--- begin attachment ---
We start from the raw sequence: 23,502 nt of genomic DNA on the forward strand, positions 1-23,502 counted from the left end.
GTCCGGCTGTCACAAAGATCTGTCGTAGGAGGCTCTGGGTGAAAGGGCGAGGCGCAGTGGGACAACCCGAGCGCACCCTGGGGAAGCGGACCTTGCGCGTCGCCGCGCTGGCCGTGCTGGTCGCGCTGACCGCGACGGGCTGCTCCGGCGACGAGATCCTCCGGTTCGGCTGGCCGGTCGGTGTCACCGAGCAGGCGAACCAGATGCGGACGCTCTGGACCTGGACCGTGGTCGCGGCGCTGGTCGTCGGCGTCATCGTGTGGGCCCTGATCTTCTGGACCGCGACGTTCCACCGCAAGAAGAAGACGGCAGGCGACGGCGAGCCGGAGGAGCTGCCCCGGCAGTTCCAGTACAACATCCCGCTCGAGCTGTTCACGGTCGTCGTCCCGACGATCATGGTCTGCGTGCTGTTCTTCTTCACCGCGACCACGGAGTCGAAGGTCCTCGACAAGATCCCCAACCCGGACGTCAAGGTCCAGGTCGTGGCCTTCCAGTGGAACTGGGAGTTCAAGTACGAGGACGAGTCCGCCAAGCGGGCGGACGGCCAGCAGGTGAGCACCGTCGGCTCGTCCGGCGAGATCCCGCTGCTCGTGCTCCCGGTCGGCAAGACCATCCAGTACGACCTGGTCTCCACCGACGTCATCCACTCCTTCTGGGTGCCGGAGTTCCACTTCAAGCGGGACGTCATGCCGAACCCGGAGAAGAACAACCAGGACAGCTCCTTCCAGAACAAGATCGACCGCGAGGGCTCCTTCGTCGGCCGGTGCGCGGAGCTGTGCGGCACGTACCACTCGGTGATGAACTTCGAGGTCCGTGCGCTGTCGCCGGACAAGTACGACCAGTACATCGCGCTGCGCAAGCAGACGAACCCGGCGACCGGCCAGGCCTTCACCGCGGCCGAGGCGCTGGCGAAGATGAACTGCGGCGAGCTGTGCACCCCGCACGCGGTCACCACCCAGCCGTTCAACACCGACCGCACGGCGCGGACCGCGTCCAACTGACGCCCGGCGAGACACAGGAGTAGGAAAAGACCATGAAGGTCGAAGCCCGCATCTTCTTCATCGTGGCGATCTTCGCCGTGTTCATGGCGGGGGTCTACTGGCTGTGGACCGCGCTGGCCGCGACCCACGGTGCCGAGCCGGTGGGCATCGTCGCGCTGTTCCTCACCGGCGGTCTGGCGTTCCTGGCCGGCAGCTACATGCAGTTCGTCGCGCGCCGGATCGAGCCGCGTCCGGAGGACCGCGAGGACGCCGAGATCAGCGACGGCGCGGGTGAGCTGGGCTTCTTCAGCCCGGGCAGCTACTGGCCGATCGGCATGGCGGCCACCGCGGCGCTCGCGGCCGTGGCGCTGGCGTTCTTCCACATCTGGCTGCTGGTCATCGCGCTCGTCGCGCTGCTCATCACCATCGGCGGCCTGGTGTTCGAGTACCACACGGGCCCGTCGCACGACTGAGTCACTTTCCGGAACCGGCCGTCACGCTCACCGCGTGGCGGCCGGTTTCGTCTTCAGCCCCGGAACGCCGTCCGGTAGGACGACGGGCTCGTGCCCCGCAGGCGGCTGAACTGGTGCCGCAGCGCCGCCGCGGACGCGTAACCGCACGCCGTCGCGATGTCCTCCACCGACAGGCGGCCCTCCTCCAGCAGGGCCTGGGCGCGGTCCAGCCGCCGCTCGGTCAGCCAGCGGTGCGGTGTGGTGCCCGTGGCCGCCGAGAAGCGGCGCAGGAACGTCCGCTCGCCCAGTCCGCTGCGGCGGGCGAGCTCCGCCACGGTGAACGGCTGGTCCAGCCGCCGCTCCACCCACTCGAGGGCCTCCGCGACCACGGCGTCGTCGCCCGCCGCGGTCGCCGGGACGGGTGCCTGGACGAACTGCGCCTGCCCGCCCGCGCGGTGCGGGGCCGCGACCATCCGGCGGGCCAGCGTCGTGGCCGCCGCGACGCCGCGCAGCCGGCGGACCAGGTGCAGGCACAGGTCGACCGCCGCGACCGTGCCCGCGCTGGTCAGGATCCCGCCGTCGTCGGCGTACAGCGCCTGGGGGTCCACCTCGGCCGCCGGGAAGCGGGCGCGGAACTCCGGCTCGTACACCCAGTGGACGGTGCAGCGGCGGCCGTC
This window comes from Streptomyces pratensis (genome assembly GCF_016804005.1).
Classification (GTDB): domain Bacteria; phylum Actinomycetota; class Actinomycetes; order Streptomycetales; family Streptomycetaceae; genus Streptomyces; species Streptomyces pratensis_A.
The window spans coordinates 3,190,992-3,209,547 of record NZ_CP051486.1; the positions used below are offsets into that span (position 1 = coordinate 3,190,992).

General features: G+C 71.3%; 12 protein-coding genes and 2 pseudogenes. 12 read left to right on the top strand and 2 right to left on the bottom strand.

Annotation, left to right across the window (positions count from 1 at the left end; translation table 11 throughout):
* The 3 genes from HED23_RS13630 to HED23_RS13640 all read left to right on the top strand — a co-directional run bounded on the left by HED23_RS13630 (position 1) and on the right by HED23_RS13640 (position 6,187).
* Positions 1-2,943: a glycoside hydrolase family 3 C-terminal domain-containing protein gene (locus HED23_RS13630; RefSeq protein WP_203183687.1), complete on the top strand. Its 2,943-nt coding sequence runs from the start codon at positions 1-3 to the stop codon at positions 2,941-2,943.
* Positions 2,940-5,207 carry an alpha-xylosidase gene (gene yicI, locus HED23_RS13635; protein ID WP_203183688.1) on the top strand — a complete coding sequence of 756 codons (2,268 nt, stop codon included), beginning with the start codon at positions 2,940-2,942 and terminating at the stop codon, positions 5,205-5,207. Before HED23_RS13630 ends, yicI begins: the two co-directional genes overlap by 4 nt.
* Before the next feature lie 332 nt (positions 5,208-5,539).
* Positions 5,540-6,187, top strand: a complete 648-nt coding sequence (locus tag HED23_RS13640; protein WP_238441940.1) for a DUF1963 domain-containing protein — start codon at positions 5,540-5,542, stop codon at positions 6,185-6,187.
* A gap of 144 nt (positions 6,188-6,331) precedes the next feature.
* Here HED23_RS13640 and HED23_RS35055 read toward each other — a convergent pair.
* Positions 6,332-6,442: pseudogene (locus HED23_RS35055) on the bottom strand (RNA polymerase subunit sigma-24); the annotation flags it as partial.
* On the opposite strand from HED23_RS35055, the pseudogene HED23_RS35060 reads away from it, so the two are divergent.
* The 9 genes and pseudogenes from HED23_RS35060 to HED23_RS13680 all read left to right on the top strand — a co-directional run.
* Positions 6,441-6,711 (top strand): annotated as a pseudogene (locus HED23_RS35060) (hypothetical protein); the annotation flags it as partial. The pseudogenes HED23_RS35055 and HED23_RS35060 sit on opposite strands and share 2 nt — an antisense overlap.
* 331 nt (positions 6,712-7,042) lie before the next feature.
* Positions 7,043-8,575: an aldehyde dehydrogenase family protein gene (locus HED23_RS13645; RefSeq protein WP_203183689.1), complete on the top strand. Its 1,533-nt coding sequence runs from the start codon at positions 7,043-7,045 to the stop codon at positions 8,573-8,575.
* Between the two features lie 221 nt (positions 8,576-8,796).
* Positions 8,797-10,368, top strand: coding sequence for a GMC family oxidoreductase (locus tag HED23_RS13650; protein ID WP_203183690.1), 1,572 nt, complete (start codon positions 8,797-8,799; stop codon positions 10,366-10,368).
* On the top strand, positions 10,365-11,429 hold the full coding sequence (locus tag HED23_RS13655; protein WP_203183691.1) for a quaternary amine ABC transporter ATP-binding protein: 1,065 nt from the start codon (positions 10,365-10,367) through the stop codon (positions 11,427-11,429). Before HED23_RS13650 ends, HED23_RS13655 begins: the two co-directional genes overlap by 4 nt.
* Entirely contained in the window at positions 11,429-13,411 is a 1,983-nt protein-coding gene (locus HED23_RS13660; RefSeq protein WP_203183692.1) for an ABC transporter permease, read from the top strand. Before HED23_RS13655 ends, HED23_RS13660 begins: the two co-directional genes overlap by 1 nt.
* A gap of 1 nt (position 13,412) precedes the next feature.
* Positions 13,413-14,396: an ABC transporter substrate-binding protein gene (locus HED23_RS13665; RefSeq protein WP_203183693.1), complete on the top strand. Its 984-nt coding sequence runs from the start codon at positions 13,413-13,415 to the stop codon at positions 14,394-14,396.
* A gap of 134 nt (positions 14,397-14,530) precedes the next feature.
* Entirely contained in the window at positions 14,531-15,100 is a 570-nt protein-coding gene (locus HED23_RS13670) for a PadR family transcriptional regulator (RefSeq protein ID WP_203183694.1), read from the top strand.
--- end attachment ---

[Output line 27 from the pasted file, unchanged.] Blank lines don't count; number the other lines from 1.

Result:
* A gap of 134 nt (positions 14,397-14,530) precedes the next feature.